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PLAN GIVES RESERVISTS PAY BOOST

The county is working on a plan to supplement the incomes of employees called to active military duty during the war on terrorism.

Human Resources Director Bruce R. Fenwick said County Legislature Chairman Clyde L. Burmaster instructed him to work on the problem, and Fenwick said he expects to have a proposal worked out in time for consideration at the next meeting of the Legislature's Human Resources Committee, tentatively set for Nov. 7.

Fenwick said about 10 county employees who are in the National Guard or the Army Reserve have been activated since the Sept. 11 attack on America.

"The overriding concern of the county, given the situation in the world, is to be as fair as we possibly can to the people who find themselves in this situation," Fenwick said.

Glenn S. Aronow, Republican candidate for 16th District county legislator, told The Buffalo News he had received calls informing him that three deputies' families were concerned that they might lose their homes because they might not be able to make mortgage payments without the men's salaries.

"I want some assurance that the county's not going to leave these guys financially devastated," Aronow said. He said the county should make up the difference between their county salaries and their military pay, which he estimated at about $800 a month.

Under the state Military Law, the county has to continue paying the full salary of activated service personnel for 22 workdays or 30 calendar days after they are called up, whichever period is greater in terms of work time.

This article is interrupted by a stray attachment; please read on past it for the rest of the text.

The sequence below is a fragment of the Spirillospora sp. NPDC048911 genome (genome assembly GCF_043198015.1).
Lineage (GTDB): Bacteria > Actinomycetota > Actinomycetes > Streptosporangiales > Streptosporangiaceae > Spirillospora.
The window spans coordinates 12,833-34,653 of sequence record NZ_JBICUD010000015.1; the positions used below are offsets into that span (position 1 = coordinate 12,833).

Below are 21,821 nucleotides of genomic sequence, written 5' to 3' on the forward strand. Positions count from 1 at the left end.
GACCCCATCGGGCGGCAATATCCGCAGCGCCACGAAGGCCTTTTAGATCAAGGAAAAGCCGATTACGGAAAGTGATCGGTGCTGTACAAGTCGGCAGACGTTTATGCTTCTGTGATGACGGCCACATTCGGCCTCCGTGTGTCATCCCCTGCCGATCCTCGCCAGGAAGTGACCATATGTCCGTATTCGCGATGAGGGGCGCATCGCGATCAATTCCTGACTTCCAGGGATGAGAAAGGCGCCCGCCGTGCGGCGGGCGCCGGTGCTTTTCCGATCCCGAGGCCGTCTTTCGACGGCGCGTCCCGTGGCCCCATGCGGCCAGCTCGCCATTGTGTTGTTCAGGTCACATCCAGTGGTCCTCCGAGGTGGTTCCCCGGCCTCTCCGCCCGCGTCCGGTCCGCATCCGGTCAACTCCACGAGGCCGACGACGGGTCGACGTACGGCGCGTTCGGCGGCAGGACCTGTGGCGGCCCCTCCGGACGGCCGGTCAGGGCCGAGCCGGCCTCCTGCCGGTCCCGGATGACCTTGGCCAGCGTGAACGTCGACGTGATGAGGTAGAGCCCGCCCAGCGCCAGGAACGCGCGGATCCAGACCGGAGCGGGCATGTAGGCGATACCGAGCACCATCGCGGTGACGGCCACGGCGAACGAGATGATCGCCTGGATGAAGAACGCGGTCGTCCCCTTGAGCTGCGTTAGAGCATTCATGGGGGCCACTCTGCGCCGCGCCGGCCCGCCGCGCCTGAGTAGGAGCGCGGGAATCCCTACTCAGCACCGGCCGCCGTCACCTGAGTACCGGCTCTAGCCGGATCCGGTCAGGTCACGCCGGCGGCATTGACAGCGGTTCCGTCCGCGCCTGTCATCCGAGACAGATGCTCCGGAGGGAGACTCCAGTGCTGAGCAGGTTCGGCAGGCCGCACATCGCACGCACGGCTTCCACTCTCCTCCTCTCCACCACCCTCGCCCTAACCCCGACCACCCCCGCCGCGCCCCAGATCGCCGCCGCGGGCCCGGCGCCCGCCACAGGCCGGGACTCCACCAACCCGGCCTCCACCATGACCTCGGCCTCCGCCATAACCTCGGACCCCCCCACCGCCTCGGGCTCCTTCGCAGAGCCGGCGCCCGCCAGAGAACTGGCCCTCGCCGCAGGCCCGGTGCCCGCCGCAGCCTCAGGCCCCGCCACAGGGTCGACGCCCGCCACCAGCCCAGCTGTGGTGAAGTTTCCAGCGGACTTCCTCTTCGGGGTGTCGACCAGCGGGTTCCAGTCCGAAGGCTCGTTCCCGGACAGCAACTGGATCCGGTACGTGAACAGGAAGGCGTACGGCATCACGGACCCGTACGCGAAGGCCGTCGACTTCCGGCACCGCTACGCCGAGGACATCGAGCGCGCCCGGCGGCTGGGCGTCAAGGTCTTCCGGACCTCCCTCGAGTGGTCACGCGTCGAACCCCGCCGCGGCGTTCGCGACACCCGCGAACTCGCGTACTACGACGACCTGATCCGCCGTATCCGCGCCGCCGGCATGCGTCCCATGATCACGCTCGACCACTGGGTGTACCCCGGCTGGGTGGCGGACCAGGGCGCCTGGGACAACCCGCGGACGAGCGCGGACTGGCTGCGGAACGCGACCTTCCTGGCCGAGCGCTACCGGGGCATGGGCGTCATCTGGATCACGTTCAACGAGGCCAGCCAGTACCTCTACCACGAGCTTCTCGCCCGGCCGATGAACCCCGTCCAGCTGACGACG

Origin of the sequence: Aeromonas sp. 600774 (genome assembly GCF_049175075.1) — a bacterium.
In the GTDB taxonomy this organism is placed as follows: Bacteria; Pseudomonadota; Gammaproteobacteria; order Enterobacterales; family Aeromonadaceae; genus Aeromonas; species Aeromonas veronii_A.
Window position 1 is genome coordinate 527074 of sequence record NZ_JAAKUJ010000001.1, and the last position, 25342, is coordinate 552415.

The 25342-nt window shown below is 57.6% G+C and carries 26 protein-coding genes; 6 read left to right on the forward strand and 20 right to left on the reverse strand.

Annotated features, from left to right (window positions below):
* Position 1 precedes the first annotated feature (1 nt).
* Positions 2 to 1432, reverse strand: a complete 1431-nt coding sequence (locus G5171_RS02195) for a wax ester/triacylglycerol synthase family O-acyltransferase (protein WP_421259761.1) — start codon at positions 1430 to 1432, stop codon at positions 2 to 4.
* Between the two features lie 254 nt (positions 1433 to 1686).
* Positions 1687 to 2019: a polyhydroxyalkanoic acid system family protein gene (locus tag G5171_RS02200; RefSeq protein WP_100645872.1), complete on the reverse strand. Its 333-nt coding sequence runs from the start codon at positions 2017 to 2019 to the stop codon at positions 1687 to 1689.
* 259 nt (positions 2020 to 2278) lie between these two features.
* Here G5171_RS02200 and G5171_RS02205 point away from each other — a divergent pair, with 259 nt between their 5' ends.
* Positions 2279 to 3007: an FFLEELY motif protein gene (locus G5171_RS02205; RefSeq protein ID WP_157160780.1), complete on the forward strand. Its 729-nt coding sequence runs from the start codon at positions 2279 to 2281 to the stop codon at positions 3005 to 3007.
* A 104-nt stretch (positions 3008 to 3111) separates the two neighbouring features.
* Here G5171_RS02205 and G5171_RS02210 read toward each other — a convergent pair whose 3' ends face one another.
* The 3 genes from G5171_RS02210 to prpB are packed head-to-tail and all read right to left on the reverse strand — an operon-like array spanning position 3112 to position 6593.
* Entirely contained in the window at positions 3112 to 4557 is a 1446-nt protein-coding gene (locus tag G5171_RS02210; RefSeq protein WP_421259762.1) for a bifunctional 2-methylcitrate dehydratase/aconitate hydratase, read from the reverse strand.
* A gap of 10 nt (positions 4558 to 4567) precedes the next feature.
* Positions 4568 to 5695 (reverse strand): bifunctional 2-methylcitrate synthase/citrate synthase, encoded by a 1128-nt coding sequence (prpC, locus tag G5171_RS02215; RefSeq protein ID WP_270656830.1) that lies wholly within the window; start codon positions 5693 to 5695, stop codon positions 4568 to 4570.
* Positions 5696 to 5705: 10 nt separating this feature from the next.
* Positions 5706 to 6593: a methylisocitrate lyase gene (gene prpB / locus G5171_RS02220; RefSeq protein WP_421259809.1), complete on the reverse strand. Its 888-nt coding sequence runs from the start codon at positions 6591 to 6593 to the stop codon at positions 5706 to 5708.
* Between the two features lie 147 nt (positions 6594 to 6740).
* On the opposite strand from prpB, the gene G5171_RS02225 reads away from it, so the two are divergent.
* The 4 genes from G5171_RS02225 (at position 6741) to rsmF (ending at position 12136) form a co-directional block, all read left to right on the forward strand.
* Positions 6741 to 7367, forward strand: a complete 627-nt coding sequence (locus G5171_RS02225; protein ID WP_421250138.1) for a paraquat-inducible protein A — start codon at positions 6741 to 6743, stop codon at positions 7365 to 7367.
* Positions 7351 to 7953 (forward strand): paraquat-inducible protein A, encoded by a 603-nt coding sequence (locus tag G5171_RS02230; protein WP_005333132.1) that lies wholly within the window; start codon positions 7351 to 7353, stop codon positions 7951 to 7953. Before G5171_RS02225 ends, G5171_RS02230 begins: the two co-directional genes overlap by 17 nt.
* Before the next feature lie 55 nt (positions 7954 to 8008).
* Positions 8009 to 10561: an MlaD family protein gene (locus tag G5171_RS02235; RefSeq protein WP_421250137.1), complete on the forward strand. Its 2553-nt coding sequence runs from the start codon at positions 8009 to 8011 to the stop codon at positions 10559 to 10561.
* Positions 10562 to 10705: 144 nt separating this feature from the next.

However, Fenwick said time taken for normal training counts against that limit. "Most of the people, because of training (earlier this year), have used most of that up," he said. But they are then allowed a supplemental paid leave of up to another 22 workdays or 30 calendar days.

If the employees are still on military duty when the second 22- or 30-day limit is reached, the county allows them to use their available paid vacation, personal or compensatory time.

The new policy will pertain to what happens when all that time is used up. Fenwick said, "There is consideration being made to provide additional benefits to those required in the law."

Sheriff Thomas A. Beilein said two patrol deputies, a corrections officer and a captain have been called to active duty.

Beilein said, "I'm going to lose two this week that have been called to New York City, and they're going to be gone for two weeks. Most of the ones called up before are with the 107th (Air Refueling Wing), and I believe they're indefinite."

Maj. Linda D. Blaszak, spokeswoman for the 107th, said members of that Air National Guard unit at the Niagara Falls Air Reserve Station were allowed to volunteer to be called to New York City to assist at ground zero. When called, their terms are for two weeks.

e-mail: tprohaska@buffnews.com

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